be able to use a rated mobile device successfully. Trying out
the mobile device with your hearing device is the best way to
evaluate it for your personal needs.
M-Ratings: Wireless mobile devices rated M3 or M4 meet
FCC requirements and are likely to generate less interference
to hearing devices than mobile devices that are not labeled.
M4 is the better/higher of the two ratings. M-ratings refer to
enabling acoustic coupling with hearing aids that do not
operate in telecoil mode.
T-Ratings: Mobile devices rated T3 or T4 meet FCC
requirements and are likely to generate less interference to
hearing devices than mobile devices that are not labeled. T4
is the better/higher of the two ratings. T-ratings refer to
enabling inductive coupling with hearing aids operating in
Hearing devices may also be rated. Your hearing aid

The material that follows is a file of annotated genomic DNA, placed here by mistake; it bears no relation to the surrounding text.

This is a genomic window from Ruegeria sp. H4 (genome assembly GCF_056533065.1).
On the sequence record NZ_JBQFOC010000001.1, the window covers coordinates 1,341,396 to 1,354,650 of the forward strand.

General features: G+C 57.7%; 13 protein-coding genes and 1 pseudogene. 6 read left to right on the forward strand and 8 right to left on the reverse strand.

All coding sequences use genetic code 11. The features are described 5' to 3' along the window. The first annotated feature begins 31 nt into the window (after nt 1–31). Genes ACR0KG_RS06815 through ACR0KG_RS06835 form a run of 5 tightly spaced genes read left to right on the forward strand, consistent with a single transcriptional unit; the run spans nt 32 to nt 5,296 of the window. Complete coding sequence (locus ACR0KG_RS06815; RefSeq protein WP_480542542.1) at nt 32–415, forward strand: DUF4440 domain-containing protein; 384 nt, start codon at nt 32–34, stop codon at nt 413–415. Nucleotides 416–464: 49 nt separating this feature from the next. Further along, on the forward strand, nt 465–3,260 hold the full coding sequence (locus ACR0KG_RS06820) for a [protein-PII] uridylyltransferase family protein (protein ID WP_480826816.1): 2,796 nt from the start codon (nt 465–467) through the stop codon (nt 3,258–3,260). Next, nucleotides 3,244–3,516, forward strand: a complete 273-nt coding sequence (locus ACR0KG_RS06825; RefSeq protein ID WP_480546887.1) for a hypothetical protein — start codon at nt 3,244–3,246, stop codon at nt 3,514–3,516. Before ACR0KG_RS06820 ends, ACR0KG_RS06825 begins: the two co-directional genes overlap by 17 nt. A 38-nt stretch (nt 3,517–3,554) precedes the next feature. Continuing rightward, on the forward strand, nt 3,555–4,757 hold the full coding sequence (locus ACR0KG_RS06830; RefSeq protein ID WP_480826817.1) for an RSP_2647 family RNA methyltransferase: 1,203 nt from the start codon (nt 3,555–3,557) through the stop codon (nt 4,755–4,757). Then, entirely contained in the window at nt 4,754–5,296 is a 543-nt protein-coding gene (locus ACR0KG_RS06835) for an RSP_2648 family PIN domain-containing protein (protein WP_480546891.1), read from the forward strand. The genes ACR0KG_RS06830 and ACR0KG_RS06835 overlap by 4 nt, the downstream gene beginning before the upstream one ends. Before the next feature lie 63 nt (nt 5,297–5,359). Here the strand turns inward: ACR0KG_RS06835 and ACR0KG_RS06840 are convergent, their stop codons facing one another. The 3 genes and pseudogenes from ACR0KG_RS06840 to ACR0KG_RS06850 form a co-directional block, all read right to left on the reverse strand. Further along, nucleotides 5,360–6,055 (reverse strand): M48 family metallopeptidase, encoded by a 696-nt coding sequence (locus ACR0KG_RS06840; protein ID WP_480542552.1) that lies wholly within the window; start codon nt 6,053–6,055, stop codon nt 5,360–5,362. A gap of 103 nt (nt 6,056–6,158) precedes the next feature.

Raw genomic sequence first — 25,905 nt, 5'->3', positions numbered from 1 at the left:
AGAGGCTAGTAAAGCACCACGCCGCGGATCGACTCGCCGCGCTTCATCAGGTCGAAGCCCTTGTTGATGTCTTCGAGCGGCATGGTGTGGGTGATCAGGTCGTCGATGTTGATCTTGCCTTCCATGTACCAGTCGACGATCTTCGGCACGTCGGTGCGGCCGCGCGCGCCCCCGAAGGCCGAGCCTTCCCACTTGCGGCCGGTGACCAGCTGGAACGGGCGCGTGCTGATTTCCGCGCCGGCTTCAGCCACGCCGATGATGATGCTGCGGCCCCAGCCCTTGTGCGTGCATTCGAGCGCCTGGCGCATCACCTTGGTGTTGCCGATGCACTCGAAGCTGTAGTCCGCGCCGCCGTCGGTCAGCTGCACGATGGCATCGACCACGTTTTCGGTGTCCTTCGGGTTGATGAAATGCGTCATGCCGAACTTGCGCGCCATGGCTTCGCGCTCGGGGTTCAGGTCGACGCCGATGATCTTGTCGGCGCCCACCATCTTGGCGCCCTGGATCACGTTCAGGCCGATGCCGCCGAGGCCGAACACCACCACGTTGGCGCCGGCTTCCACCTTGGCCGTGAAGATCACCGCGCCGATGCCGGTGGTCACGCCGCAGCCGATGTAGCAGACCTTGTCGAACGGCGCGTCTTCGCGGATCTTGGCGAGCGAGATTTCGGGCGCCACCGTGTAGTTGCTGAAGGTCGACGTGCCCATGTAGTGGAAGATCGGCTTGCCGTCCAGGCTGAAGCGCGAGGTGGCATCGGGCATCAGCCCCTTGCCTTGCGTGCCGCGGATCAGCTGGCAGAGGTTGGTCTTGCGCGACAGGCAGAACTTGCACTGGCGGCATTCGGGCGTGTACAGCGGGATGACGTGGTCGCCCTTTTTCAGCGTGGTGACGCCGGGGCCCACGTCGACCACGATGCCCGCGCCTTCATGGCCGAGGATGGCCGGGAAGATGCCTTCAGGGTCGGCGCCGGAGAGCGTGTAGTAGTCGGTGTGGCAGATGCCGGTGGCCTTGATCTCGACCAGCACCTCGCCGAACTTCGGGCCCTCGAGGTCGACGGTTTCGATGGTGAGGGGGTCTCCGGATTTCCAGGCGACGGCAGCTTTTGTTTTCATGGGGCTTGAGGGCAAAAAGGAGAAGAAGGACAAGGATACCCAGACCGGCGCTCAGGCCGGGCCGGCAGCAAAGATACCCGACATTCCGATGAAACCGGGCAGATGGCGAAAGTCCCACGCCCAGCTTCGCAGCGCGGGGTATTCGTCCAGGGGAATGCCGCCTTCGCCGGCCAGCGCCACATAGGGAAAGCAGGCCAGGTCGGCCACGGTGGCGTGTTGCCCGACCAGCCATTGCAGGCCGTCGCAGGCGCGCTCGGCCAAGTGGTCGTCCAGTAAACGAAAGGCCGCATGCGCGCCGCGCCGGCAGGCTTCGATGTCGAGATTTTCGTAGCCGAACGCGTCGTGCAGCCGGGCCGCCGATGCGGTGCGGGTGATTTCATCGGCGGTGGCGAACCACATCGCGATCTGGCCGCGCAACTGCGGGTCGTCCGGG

manufacturer or hearing health professional may help you
find this rating. Higher ratings mean that the hearing device
is relatively immune to interference noise.
Under the current industry standard, American National
Standards Institute (ANSI) C63.19, the hearing aid and
wireless mobile device rating values are added together to
indicate how usable they are together. For example, if a
hearing aid meets the M2 level rating and the wireless
mobile device meets the M3 level rating, the sum of the two
values equals M5.
Under the standard, this should provide the hearing aid user
with normal use while using the hearing aid with the
particular wireless mobile device. A sum of 6 or more would
indicate excellent performance.
However, these are not guarantees that all users will be
satisfied. T ratings work similarly.
The HAC rating and measurement procedure are described in
the American National Standards Institute (ANSI) C63.19
Health and Safety Information